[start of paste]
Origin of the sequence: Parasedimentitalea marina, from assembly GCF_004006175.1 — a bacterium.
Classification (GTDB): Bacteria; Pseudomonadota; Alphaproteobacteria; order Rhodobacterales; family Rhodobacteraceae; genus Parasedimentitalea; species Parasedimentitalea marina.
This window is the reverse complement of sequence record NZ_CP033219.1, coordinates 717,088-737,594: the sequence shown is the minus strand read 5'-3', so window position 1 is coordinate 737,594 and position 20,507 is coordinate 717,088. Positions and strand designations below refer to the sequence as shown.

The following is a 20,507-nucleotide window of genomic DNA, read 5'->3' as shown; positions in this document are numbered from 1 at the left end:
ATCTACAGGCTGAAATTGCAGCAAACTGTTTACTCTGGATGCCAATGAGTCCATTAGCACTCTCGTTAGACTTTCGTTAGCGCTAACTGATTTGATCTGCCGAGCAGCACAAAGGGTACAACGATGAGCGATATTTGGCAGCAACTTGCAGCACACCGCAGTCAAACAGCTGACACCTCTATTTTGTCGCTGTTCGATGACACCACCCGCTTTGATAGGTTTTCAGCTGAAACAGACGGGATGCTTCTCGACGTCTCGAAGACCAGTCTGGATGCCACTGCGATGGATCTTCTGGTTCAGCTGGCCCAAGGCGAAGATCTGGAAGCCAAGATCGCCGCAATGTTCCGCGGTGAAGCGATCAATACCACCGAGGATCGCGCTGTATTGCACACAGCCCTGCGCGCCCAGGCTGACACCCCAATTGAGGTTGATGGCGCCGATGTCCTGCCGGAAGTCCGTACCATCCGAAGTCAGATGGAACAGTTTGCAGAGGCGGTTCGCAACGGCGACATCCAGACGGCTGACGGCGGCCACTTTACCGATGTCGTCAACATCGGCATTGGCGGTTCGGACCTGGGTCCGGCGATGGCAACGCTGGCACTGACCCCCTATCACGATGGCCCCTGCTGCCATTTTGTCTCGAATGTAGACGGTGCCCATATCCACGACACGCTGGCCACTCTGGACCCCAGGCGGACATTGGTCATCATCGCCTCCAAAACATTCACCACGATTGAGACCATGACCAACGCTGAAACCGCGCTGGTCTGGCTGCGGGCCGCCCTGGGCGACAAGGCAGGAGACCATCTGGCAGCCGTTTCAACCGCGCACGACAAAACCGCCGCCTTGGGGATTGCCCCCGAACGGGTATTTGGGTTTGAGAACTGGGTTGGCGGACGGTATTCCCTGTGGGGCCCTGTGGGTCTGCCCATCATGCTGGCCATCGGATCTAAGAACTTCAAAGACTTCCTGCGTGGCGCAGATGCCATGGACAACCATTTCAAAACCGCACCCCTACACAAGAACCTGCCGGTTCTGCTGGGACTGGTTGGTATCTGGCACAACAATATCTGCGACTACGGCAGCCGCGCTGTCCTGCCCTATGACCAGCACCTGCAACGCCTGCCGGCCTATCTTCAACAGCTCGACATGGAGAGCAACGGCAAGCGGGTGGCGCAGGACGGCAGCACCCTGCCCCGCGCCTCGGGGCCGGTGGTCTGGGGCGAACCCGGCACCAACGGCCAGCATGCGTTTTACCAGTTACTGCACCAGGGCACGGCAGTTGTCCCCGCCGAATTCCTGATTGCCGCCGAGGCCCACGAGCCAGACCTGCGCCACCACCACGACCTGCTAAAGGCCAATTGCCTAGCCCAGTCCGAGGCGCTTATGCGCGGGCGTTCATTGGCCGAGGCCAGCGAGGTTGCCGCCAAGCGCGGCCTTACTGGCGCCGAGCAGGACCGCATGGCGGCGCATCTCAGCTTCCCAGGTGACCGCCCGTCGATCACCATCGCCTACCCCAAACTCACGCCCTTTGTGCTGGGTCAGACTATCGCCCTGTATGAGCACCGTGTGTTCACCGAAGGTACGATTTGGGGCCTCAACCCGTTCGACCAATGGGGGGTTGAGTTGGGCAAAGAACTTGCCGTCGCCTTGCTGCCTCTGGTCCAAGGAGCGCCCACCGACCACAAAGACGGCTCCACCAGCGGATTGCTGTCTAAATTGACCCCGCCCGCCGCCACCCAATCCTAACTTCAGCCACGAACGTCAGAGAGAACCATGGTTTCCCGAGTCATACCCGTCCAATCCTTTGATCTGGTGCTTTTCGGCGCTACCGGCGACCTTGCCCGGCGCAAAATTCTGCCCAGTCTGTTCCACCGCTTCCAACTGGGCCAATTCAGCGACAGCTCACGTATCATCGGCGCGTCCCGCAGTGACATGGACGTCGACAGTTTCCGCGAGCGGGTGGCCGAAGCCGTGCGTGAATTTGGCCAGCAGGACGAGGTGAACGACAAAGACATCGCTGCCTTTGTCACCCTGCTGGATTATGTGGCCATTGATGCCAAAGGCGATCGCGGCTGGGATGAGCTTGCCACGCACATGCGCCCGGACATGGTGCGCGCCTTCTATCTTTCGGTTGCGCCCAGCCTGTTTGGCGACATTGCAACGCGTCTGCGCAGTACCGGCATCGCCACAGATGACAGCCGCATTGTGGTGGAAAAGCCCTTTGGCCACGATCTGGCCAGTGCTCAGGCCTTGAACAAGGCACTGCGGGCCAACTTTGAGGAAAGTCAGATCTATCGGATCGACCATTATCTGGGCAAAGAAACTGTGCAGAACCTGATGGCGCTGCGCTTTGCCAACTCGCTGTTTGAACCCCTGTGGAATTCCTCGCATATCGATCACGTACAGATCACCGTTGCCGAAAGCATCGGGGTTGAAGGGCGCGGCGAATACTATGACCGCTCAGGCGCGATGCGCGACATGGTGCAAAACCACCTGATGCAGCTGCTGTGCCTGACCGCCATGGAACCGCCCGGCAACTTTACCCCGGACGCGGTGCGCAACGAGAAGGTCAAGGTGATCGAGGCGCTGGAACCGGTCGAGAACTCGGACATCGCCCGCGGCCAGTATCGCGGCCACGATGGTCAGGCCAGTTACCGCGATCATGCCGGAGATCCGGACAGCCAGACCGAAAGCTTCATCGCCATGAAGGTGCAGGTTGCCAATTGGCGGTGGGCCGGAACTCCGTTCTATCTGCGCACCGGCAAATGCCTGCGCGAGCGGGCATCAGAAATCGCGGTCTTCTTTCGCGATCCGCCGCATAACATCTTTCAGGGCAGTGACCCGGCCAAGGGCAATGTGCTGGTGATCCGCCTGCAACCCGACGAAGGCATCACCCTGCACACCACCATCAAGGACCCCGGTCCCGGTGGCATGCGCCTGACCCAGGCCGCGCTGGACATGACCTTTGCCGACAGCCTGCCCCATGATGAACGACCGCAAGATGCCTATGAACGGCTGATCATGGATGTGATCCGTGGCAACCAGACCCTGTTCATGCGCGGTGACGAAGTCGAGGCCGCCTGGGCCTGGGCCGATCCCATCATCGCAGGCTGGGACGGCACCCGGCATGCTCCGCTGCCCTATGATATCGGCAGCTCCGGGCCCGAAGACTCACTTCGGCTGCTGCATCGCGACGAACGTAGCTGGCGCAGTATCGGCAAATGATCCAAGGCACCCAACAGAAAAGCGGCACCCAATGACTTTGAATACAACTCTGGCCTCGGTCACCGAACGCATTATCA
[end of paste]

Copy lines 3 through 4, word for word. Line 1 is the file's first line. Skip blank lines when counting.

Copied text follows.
This window is the reverse complement of sequence record NZ_CP033219.1, coordinates 717,088-737,594: the sequence shown is the minus strand read 5'-3', so window position 1 is coordinate 737,594 and position 20,507 is coordinate 717,088. Positions and strand designations below refer to the sequence as shown.

The following is a 20,507-nucleotide window of genomic DNA, read 5'->3' as shown; positions in this document are numbered from 1 at the left end: